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The deserts of Rajasthan in northwestern India are expansive, but the photographs of Gauri Gill (born 1970) go narrow and deep.
During two decades of visiting Rajasthan, Gill produced 40,000 negatives. Her retrospective at the Sackler and Freer Galleries features a tiny fraction of those, focused on two series of Gill’s works.
Gill’s Rajasthan is a pitiless place. “To live in the desert as a poor, landless person without a regular job amounts to an inescapable reliance on one’s self, on each other and on nature,” she writes in notes on the exhibit.
In one of her two series, Gill assembled a makeshift “space” for girls attending a fair to “engage in playful self-representation.” Perhaps tellingly, the girls in this poor, highly traditional region faced the camera with poses that were guarded, even severe. Only one girl exhibited a spark, posing with her arm up, vaguely resonant of the “goddess of Democracy” statue from the Tiananmen Square protests.
More fruitful—yet more sorrowful—is a series of several dozen photographs of an impoverished, illiterate villager named Izmat and one of her daughters, Jannat.
Darkly enough, Gill met Izmat as she was with a number of fellow villagers gathered over a corpse. The pair developed a strong bond, exchanging dictated letters detailing harrowing violence, discrimination and deprivation. (Samples are included in the exhibit.) Their relationship was shaken by Jannat’s death in 2007 at age 23, from causes the exhibit doesn’t detail.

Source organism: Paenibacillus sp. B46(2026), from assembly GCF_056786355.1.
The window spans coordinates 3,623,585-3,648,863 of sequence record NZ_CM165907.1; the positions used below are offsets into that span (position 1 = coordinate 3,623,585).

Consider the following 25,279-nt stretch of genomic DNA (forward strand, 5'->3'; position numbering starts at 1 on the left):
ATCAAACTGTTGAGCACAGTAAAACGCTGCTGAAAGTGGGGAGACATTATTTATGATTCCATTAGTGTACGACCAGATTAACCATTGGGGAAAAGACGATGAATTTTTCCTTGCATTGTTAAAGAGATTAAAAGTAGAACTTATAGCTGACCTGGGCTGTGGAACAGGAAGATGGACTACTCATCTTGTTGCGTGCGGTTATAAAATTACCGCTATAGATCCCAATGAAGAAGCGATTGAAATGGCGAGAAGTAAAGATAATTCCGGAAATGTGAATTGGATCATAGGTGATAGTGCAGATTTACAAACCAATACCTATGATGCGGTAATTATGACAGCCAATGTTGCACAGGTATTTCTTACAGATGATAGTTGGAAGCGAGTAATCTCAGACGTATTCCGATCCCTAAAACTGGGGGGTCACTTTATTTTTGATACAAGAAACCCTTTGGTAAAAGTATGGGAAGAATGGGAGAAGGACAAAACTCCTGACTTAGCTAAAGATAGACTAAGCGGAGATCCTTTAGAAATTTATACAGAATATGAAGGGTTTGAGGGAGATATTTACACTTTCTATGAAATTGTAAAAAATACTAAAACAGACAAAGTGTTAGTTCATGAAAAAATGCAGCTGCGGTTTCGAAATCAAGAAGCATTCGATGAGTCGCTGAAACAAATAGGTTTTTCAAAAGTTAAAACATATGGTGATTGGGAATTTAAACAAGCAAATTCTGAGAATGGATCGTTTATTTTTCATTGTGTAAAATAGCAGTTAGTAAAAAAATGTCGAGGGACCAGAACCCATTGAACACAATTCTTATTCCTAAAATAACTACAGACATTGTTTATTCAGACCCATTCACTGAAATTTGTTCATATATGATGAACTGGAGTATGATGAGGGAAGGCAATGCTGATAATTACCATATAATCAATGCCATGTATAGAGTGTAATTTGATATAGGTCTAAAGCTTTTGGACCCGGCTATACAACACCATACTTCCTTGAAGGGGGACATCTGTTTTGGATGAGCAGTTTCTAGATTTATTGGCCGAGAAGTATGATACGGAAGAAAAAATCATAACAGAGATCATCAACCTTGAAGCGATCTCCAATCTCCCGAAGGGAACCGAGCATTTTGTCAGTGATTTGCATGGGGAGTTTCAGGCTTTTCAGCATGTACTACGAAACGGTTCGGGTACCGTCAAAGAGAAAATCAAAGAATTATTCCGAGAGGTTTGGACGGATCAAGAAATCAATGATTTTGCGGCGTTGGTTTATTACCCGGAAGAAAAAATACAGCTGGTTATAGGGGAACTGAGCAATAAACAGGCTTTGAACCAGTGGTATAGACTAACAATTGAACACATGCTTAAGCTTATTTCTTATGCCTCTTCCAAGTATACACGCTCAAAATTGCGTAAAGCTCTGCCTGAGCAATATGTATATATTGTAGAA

As a memorial to Jannat and an honor to Izmat, Gill assembled a selection of photographs she’d taken. Dozens of small, black-and-white images document everyday scenes in and around Izmat’s humble home. Rarely does Gill find smiles among the villagers, though the intimacy of her photographs of mother and daughter are a testament to their love.
The bulk of these photographs were taken in the open air, and they have a washed-out feel. Only when the scenes move indoors does Gill offer a more engaging chiaroscuro.
A larger-scale photograph of Jannat amps up the sorrow; she sits against a wall holding a small mirror reflecting her face. But Gill’s largest and most impressive work offers a sliver of optimism—Izmat several feet up in the air, standing amid the intricate branches of a tree. Under the sun’s gentle glow, she seems to be in a place of comfort. She’s experiencing, if not joy, then at least a fleeting sense of contentment.
Through February 12 at the Arthur M. Sackler and Freer Gallery of Art, 1050 Independence Ave. SW. Daily 10 a.m.–5:30 p.m.